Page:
The term "electronica" wasn’t in use back in the day of "Rockit," but surely the Herbie Hancock/Bill Laswell team laid a lot of the groundwork for the genre’s emergence. By now, of course, dance music and DJ culture have had a considerable impact on the jazz scene. With Future2Future, Herbie joins the fray, reuniting with Laswell to make his most powerful and relevant music in years.
You can trace this music’s creative lineage back all the way to Mwandishi. Although drum-n-bass and turntablist notions predominate, there’s a strong acoustic presence as well — far stronger than at any point during Herbie’s Future Shock period. He plays Rhodes throughout much of the album, and is joined frequently by Wayne Shorter on tenor and soprano, Charnett Moffett on bass, and Jack DeJohnette on drums. Remarkably, these leading lights of jazz share space with leading lights of electronica, such as Carl Craig, DJ Rob Swift, A Guy Called Gerald, and Imani Uzuri. Thanks to Laswell’s seamless production, it all hangs together. Two high-profile collaborations stand out: "The Essence," featuring Chaka Khan on vocals, and "Tony Williams," featuring the late drummer. (Sampled? Live, pre-1997? We’re not told in the advance press materials.)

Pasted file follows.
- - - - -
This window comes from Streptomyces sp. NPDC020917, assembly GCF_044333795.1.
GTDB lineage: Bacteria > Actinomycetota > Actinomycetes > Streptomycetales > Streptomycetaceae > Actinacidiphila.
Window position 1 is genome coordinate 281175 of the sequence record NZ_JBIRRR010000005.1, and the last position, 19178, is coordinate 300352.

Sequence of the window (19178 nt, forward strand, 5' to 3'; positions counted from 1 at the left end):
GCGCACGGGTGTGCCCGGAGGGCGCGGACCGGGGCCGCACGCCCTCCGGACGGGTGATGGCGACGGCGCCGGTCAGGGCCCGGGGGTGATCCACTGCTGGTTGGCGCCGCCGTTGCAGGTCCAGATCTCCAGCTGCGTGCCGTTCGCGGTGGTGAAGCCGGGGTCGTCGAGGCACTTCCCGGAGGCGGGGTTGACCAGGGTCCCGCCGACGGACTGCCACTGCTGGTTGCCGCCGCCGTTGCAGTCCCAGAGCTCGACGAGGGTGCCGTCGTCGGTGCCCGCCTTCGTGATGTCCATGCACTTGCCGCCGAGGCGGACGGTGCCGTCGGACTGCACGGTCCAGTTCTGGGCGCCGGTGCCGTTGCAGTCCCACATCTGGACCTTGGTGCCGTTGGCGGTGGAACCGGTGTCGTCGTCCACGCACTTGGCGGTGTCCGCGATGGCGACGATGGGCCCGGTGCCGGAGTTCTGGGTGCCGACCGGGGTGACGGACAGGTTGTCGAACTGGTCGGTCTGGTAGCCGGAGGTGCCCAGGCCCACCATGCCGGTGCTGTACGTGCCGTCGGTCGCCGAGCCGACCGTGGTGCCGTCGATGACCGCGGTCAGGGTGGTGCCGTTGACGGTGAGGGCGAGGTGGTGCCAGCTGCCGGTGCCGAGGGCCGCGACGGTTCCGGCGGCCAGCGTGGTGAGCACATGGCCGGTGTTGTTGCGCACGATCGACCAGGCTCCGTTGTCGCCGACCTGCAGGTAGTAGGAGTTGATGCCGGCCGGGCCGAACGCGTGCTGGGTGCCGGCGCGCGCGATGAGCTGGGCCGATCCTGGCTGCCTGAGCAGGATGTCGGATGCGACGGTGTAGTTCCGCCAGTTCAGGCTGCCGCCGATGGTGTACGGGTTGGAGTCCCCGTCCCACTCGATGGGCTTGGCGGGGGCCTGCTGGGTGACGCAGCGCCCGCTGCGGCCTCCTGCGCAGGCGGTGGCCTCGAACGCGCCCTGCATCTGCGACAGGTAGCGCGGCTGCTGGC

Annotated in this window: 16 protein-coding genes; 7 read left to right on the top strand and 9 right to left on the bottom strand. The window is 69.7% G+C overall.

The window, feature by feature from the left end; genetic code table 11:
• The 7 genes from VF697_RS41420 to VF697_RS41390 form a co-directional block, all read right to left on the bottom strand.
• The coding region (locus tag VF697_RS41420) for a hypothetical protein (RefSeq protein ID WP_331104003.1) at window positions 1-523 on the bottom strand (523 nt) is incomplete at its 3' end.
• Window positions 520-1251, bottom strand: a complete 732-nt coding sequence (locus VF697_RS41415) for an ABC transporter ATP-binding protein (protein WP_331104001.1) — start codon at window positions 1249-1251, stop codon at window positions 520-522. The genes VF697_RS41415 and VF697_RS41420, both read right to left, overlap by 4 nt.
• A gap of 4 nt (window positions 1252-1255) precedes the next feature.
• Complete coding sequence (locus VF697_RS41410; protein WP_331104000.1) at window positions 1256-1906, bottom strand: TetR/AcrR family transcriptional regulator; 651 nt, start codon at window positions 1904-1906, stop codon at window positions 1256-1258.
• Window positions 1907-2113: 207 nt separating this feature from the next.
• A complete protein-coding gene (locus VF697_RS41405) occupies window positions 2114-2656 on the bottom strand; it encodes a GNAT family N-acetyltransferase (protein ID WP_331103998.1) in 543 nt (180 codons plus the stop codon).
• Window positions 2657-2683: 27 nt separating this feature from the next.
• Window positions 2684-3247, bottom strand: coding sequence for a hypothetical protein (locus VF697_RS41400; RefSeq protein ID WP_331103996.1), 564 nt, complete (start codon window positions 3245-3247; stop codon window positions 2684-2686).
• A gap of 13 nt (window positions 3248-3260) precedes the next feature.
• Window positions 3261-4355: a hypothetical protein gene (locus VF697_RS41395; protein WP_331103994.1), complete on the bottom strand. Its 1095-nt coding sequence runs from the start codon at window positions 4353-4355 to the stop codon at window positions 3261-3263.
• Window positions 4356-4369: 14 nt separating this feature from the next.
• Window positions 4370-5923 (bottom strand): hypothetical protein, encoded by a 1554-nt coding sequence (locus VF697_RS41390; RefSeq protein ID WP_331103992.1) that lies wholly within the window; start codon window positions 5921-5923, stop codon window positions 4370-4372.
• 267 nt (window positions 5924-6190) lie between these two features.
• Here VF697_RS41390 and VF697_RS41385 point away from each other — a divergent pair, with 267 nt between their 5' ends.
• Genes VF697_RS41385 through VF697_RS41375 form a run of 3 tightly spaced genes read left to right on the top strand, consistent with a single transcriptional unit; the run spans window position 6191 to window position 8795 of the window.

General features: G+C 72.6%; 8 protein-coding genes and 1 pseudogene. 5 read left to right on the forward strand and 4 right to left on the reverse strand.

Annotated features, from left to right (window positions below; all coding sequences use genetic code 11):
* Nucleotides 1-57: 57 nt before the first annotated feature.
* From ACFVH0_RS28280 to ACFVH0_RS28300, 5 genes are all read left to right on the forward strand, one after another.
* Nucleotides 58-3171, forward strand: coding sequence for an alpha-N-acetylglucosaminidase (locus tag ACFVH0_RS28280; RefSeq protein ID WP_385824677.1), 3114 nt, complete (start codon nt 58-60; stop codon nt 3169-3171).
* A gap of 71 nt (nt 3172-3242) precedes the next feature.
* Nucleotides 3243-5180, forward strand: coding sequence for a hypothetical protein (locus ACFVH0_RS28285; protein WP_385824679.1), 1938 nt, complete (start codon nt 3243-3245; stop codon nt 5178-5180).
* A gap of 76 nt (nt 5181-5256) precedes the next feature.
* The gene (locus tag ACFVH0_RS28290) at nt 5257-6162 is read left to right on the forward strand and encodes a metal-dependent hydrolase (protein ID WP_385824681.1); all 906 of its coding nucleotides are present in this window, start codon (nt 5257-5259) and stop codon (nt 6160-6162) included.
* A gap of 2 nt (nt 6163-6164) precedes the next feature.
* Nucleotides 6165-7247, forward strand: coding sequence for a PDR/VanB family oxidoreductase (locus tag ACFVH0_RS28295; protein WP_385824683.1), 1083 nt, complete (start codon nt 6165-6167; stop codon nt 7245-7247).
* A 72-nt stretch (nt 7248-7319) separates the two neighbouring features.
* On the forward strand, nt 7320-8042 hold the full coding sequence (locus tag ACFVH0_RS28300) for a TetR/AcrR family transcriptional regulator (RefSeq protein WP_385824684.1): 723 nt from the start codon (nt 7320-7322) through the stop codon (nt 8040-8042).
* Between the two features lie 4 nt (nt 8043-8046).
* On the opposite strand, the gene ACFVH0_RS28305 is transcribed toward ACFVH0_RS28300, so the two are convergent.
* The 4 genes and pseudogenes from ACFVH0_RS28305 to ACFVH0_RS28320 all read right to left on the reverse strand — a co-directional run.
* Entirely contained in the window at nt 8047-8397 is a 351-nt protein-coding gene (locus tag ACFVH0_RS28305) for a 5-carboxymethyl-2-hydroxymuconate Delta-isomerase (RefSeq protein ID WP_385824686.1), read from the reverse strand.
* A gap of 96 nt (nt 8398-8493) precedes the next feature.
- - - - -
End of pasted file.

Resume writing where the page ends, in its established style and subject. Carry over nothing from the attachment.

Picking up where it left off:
Track Listing: 1. Wisdom 2. Kebero Part I 3. The Essence 4. This Is Rob Swift 5. Black Gravity 6. Tony Williams 7. Ionosphere 8. Alphabeta 9. Be Still 10. Virtual Hornets 11. Kebero Part II
Personnel: Herbie Hancock, all keyboards; Wayne Shorter, tenor and soprano saxophones; Bill Laswell, electric bass; Charnett Moffett, acoustic bass; Jack DeJohnette, drums (4, 8, 9, 10); Tony Williams, drums (6); Karsh Kale, drums (3, 7); guest artists: Elenni Davis-Knight, Carl Craig, GiGi, Chaka Khan, DJ Rob Swift, A Guy Called Gerald, Dana Bryant, Imani Uzuri
I was first exposed to jazz while working overseas in Africa as a Peace Corps Volunteer. I would listen to the Voice of America on the radio and they had a nightly jazz program on at 10:00pm. I learned a lot about jazz listening to this program. I also had a friend who listened to real jazz by artists like Charles Mingus, Eric Dolphy and Archie Shepp. On my way home from Africa I landed in New York and had the opportunity to see the George Adams/Don Pullen quartet at the Village Vanguard as well as Kenny Barron and Ron Carter at another club, and was in heaven.